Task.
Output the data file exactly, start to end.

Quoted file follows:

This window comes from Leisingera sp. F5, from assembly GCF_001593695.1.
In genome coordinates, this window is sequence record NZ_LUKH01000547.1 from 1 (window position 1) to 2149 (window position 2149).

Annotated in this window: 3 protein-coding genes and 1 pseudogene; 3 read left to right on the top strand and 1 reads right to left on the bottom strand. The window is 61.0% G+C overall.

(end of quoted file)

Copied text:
This window comes from Leisingera sp. F5, from assembly GCF_001593695.1.
In genome coordinates, this window is sequence record NZ_LUKH01000547.1 from 1 (window position 1) to 2149 (window position 2149).

Annotated in this window: 3 protein-coding genes and 1 pseudogene; 3 read left to right on the top strand and 1 reads right to left on the bottom strand. The window is 61.0% G+C overall.